Eating habits start early
Amanda Dolan M.S., R.D.N, L.D.N. | 09.16.13
Amanda G. Dolan, M.S., R.D., L.D.N.
Childhood obesity is out of control and frankly, until my daughter was born, I wasn’t paying close attention. Now that my daughter is eating solid foods I watch what kids eat and I don’t like what I’m seeing. My daughter eats well, in fact people comment on it. I want her to eat as nutrient dense as possible especially as her body is growing. It’s also important to instill good eating habits at a young age. She is learning that meals should be balanced, vegetables are tasty, and Mommy and Daddy eat what I do too!
I don’t care if she has a cupcake, tater tots, or a hot dog once in awhile. Actually, I think that’s healthy for a kid to experience all types of foods. What I do care about is what she eats most often. I’m awe struck at what some children are eating on a regular basis and think to myself, maybe parents just don’t know!?!
Breaking a toddler of unhealthy eating habits is a lot easier than breaking a 30 year old! Get in the routine of creating healthy eating habits early to reduce the risk of your child becoming obese now or later in life.
Set the Example: If you expect your children to eat broccoli, then eat it too.
Top 5 Eating Tips for Parents
1. You Are Not a Short Order Cook: Make what you have for dinner and set expectations that everyone has to try it. Stop preparing a grilled cheese sandwich because they won’t eat what’s prepared. If they want a snack 20 minutes later, pull out their dinner plate from the refrigerator and heat it up. They get hungry and catch on quickly.
2. Sugar Rush: Giving children sweets too often sets an expectation that everything should be sweet. Choose unsweetened foods (like applesauce) when possible and limit cookies, soda, juice, and sugary cereals. Kids are energetic enough, don’t give them more ammunition!
3. A Balancing Act: Each meal should have a fruit and/or vegetable, protein, and whole grain. An example of lunch would be a tuna sandwich on whole wheat with carrot sticks (with ranch on the side!). Snacks should be nutrient rich like string cheese, yogurt, raisins, or celery and peanut butter.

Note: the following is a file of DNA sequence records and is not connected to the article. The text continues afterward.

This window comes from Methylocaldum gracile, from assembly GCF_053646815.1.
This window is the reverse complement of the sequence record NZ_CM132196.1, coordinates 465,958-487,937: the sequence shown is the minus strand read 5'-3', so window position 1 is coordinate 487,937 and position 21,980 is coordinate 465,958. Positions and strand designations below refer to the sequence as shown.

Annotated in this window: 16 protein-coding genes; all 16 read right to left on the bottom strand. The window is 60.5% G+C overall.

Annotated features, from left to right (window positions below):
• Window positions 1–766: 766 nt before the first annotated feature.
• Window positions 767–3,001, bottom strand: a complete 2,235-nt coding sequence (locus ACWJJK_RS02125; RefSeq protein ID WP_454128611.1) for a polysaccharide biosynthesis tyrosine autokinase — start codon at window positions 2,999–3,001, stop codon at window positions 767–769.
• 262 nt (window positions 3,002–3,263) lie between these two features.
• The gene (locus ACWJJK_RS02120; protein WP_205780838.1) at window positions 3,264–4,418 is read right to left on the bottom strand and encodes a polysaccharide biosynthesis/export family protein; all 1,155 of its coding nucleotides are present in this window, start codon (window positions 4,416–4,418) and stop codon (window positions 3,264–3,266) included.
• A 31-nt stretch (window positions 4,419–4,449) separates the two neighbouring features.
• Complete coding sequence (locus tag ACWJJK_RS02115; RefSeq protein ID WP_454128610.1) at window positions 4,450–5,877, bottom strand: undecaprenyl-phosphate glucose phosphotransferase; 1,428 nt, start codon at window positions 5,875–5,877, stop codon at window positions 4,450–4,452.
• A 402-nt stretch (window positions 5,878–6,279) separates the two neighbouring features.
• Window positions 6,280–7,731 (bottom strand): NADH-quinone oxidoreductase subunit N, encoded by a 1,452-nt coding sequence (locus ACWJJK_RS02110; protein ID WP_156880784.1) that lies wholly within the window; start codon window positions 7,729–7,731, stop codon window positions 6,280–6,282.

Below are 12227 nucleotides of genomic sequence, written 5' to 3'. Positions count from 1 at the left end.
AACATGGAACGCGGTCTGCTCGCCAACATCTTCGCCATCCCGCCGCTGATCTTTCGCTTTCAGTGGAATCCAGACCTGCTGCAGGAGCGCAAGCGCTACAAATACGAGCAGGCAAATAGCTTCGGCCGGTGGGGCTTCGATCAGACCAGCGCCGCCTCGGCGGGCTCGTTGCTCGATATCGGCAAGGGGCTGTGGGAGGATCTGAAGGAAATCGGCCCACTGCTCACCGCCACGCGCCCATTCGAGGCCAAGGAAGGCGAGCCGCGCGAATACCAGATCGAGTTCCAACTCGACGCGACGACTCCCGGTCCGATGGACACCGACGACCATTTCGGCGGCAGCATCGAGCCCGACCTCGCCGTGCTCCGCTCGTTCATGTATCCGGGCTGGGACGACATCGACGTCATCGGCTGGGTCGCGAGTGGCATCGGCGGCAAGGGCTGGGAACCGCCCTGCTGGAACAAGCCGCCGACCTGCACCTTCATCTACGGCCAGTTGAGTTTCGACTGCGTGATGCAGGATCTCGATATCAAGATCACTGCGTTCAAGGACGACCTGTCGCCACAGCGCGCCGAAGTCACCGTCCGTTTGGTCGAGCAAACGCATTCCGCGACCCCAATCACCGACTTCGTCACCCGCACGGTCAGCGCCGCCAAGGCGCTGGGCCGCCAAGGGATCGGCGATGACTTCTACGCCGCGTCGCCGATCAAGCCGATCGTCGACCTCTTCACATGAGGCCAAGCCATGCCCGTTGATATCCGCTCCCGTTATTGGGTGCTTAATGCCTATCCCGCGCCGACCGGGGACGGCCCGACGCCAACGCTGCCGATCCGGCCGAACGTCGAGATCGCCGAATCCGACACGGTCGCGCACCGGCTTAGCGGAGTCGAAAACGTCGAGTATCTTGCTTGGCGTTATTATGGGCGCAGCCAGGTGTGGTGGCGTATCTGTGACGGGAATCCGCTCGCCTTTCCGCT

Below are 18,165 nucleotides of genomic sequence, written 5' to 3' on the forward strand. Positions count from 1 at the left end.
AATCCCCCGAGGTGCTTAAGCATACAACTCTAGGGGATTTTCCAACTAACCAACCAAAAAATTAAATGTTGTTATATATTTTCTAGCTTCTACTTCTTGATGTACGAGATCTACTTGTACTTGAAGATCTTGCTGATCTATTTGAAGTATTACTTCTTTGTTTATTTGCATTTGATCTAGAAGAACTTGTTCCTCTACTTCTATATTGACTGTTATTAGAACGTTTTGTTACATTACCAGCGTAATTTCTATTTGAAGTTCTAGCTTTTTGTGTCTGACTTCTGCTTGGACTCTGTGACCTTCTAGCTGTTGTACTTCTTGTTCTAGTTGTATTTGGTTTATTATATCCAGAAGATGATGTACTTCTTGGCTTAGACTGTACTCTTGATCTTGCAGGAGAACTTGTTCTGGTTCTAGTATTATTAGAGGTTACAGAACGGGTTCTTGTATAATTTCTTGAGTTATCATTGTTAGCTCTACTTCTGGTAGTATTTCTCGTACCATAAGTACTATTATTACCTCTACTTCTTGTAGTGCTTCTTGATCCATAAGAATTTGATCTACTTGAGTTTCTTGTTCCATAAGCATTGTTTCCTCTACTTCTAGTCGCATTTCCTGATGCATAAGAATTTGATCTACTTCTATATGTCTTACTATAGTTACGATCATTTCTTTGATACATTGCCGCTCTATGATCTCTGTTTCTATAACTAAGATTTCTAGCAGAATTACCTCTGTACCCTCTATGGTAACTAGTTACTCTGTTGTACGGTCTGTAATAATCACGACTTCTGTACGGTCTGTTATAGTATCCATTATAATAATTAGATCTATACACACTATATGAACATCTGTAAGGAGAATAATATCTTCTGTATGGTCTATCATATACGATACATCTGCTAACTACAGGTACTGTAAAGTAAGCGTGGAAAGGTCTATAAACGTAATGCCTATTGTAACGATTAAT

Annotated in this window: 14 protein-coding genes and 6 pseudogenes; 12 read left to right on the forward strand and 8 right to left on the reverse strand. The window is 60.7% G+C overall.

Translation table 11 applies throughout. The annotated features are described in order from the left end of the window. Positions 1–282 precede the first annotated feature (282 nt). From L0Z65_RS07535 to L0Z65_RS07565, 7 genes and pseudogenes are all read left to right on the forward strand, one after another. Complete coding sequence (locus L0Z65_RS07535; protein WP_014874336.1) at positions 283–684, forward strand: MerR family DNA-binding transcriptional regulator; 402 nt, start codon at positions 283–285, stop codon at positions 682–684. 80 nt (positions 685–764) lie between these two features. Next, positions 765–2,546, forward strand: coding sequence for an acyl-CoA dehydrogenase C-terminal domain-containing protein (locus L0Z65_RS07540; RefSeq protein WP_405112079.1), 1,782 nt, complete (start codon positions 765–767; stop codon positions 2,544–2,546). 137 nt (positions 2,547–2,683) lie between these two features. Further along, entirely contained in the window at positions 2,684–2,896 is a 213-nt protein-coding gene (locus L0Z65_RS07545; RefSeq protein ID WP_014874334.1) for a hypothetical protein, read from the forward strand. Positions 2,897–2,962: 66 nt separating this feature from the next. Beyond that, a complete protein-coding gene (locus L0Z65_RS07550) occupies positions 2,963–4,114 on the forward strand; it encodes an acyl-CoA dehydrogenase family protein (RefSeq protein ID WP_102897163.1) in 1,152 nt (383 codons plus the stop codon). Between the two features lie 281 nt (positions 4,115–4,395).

4. Quick Meals, Not Processed: Limit processed foods by giving them real food to eat! The excuse that a healthy dinner takes longer is erroneous. You can make grilled chicken, baked potato (in the microwave), and a side salad in 20 minutes…beat that hamburger noodle mix stuff!
5. Set the Example: If you expect your children to eat broccoli, then eat it too. It’s good for your children to see you eating the things that you want them to eat. If Mom/Dad/Grandma can eat it so can I!
Get in the routine of creating healthy eating habits early to reduce the risk of your child becoming obese now or later in life.
It takes work to break poor habits but once your child starts eating well, not only will they feel better but you will too! Need more information? Check out these websites:
Amanda G. Dolan, M.S., R.D., L.D.N.
About the author
Amanda Dolan is a Senior Health Education Consultant and Registered Dietitian with Capital BlueCross. She earned a Bachelor of Science Degree in Nutrition and Dietetics from Messiah College. Following her B.S. she obtained a Master of Science in Food and Nutrition from Indiana University of Pennsylvania (IUP) while completing an accredited Dietetic Internship through IUP. Amanda is a Registered Dietitian licensed in the state of Pennsylvania. As a Dietitian, she enjoys educating, public speaking, counseling, cooking, and creating recipes. Amanda has experience working in clinical nutrition, oncology, as well as nutrition counseling, and nutrition education. She enjoys outdoor activities, traveling, cheering for Pittsburgh sports teams, and spending time with her husband and daughter.
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